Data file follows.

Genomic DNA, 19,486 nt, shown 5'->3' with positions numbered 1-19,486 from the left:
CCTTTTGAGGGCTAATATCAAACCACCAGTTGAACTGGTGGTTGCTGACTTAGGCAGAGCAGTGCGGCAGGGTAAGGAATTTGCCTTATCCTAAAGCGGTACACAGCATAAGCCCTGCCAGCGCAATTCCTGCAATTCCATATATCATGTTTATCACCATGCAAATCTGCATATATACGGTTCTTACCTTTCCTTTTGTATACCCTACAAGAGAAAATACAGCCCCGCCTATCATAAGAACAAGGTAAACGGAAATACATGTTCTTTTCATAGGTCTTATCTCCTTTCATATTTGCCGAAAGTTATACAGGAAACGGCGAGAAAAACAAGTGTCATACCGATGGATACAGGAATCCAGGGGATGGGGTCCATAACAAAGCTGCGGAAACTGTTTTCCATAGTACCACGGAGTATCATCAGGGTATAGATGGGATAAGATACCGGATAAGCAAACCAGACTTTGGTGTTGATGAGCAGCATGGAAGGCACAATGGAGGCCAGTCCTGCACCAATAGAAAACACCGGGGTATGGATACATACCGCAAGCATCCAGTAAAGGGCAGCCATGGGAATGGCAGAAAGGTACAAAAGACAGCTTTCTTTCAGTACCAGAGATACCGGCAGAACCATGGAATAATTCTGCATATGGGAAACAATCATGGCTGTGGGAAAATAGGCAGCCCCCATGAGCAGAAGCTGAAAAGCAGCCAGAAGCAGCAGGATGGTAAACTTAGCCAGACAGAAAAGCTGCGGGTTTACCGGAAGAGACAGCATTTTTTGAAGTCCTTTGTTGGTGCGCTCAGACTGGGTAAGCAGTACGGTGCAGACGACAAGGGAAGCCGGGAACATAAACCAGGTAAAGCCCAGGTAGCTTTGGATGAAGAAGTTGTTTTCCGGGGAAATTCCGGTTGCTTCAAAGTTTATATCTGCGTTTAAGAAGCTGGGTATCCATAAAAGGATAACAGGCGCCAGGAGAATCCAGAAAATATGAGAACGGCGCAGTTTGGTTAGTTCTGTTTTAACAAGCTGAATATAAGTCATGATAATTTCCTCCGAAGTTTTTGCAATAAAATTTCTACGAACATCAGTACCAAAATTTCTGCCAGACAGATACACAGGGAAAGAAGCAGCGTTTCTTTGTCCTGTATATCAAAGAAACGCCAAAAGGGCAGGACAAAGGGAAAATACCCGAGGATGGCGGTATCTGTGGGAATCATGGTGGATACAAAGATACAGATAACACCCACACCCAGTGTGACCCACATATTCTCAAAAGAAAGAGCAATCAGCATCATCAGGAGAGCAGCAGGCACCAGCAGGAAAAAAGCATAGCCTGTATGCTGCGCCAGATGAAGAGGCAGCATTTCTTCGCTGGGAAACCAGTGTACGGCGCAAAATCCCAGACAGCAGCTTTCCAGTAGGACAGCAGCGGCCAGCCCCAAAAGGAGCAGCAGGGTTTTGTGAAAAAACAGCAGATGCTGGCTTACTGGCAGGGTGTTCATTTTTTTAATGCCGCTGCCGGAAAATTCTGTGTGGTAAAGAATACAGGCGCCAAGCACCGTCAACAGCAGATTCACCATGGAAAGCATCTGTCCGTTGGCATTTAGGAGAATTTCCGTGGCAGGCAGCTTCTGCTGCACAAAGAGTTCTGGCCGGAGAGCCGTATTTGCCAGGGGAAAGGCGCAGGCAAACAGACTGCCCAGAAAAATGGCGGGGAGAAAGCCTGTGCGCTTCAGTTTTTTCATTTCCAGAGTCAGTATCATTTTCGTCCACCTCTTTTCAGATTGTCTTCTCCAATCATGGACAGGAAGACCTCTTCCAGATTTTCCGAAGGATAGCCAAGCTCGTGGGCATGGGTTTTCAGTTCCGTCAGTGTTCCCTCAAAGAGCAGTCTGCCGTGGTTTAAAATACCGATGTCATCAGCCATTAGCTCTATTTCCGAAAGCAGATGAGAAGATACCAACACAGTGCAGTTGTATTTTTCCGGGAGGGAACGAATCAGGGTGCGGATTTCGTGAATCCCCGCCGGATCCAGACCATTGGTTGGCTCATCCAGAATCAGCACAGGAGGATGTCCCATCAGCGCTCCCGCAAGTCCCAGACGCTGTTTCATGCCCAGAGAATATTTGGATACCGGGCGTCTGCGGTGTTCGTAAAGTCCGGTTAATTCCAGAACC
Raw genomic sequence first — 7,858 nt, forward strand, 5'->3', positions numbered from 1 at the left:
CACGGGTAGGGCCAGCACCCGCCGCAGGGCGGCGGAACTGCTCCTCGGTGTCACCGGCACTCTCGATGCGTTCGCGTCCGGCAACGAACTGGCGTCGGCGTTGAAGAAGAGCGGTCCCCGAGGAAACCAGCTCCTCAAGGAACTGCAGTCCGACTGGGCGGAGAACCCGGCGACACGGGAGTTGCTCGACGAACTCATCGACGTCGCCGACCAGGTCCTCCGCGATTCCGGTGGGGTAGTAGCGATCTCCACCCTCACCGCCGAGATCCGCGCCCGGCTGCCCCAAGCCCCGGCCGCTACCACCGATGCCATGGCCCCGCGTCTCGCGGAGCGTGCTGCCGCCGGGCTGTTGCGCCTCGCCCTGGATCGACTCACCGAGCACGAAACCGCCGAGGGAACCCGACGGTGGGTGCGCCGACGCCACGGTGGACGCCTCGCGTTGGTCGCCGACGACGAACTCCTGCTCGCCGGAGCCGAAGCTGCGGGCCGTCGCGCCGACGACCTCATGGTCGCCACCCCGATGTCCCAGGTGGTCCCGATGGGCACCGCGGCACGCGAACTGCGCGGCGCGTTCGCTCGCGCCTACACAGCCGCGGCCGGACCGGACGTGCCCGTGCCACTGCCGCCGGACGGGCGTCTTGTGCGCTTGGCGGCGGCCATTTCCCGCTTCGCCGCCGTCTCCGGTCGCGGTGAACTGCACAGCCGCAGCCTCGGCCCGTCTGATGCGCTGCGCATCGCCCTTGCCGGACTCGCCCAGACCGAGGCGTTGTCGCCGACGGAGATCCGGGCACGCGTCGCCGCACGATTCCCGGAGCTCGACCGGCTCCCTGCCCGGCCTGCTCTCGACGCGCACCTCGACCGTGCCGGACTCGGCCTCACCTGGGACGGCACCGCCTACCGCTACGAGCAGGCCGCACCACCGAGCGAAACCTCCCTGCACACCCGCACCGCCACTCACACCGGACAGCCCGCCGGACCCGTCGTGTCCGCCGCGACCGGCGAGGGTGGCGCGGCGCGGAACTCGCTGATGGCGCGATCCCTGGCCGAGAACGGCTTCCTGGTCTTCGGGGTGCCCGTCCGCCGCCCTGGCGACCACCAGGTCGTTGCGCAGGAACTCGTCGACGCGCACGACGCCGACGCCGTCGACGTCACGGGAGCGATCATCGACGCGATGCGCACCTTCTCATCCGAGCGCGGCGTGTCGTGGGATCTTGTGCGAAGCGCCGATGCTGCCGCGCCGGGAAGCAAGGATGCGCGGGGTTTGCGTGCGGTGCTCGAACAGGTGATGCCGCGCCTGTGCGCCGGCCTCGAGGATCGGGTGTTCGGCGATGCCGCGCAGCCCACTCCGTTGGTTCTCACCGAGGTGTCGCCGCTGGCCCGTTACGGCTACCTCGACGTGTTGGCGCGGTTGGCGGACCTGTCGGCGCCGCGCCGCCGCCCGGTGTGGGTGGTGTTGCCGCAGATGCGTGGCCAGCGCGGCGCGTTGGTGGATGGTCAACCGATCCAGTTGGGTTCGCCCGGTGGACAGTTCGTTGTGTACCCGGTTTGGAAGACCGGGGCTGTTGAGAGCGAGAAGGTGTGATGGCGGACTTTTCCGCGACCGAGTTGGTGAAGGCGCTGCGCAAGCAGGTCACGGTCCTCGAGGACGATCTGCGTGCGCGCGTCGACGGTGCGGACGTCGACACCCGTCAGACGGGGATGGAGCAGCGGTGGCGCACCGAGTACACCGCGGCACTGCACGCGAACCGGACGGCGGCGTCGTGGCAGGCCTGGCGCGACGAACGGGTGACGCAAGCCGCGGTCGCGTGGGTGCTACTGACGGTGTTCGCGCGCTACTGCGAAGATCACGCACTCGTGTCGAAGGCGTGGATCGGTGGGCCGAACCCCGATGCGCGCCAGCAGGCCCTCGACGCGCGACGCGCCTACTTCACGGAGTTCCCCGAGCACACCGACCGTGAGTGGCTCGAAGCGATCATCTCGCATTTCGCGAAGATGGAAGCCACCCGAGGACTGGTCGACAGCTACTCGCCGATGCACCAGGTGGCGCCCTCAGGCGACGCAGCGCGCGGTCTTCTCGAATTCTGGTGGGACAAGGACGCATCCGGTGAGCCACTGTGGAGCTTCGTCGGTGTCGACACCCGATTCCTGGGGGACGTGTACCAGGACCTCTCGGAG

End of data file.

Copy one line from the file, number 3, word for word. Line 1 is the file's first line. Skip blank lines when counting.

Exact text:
Raw genomic sequence first — 7,858 nt, forward strand, 5'->3', positions numbered from 1 at the left: